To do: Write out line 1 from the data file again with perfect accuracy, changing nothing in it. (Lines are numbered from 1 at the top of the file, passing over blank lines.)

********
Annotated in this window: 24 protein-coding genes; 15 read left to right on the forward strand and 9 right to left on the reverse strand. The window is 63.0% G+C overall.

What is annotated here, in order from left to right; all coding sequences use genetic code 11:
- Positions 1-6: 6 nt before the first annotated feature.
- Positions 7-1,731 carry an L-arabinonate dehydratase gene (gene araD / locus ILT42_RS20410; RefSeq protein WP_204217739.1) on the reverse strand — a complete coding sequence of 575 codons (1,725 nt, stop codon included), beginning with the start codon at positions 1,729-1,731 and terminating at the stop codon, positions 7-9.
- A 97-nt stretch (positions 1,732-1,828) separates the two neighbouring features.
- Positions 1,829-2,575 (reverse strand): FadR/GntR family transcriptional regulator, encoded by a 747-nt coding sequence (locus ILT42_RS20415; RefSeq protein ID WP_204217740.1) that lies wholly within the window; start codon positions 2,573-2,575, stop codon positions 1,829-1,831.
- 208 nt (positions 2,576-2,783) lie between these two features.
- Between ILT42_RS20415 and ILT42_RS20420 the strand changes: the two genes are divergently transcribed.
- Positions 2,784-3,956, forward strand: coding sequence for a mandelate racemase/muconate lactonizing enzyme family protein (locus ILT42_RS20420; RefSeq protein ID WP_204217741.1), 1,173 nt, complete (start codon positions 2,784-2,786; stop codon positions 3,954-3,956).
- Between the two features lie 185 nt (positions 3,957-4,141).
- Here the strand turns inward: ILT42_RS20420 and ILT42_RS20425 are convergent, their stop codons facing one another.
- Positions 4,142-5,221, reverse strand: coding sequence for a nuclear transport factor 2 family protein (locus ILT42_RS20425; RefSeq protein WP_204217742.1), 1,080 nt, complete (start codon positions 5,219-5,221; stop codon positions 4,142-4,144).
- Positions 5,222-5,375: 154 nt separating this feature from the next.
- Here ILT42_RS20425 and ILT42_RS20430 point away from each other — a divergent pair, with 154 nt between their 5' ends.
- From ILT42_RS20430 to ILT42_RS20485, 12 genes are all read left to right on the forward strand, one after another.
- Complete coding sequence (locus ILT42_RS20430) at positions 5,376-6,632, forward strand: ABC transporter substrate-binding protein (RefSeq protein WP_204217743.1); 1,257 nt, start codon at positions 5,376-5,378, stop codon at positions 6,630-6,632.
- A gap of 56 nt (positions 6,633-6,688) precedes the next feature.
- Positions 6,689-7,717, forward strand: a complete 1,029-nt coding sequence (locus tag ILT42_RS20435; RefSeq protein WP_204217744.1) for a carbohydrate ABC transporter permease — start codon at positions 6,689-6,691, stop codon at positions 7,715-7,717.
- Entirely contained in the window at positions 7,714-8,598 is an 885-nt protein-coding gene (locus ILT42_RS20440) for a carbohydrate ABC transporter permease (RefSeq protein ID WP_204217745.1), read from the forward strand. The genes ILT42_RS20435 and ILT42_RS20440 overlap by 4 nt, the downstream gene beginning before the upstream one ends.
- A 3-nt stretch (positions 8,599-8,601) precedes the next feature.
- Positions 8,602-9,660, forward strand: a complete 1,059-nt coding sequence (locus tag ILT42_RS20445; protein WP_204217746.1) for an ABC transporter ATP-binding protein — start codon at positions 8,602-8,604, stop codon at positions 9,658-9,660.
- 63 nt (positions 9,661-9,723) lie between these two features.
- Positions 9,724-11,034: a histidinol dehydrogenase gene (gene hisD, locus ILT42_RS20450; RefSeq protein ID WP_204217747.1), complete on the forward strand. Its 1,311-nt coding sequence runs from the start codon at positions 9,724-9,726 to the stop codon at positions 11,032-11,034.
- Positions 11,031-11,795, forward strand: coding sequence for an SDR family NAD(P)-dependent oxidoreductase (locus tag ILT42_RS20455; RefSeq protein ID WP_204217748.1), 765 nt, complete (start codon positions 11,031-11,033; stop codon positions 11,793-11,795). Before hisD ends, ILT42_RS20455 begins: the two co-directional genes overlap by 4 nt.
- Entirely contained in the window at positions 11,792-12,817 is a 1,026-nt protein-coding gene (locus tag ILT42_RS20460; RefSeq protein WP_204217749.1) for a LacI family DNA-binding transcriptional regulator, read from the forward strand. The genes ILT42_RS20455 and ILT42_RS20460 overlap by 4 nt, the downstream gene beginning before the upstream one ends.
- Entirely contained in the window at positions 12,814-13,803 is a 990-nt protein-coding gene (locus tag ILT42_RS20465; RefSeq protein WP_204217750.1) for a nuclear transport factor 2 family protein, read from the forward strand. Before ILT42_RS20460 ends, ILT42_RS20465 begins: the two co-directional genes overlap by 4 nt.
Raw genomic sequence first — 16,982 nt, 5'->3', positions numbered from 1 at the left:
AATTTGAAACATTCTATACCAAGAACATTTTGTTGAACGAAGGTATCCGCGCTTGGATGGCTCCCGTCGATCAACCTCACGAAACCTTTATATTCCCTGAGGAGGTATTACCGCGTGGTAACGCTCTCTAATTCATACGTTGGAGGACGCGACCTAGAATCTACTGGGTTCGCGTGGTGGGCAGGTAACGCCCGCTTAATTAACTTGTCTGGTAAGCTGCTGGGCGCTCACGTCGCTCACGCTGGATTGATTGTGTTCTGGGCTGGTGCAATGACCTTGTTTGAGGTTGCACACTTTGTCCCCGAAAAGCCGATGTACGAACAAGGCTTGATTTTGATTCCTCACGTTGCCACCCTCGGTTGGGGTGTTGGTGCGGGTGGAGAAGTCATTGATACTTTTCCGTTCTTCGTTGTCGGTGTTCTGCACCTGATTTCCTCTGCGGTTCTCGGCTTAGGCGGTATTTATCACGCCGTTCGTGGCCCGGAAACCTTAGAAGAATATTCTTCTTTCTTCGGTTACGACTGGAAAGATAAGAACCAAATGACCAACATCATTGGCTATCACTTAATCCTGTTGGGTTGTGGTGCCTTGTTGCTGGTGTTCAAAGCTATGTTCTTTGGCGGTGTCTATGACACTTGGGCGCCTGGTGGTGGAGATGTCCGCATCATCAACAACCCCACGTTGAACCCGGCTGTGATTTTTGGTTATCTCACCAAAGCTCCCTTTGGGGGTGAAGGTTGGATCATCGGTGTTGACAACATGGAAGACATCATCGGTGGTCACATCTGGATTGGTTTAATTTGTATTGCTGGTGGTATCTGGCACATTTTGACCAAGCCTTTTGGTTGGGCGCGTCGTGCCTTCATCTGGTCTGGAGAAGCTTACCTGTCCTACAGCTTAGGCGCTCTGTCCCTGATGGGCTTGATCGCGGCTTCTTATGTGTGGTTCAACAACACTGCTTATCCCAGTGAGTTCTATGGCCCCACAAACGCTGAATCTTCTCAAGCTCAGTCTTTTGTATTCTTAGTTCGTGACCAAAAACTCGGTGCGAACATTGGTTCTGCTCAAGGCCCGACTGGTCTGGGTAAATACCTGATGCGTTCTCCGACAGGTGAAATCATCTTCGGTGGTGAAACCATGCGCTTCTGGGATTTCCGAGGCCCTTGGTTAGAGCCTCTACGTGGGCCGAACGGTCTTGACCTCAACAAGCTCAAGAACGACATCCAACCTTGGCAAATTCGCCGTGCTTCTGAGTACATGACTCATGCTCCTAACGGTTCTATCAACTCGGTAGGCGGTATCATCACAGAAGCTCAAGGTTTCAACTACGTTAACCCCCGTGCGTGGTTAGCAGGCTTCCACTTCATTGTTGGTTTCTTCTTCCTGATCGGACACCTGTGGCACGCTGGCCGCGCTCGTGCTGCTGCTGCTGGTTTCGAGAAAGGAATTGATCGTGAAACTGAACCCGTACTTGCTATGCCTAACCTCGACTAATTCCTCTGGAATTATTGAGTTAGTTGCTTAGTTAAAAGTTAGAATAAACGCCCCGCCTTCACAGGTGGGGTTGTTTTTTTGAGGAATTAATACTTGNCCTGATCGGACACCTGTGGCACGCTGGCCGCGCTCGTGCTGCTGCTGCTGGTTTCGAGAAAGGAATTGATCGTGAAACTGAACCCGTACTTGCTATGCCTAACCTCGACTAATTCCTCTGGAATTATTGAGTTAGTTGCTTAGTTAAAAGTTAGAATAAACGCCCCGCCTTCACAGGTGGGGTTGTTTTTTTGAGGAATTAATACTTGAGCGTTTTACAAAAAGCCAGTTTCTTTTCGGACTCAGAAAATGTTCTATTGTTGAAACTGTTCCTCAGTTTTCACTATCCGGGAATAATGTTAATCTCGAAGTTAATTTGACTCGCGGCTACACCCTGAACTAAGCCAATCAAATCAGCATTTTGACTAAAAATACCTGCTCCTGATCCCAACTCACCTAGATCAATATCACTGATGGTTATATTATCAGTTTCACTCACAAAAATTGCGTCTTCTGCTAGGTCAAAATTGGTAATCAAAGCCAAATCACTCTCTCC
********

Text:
Annotated in this window: 24 protein-coding genes; 15 read left to right on the forward strand and 9 right to left on the reverse strand. The window is 63.0% G+C overall.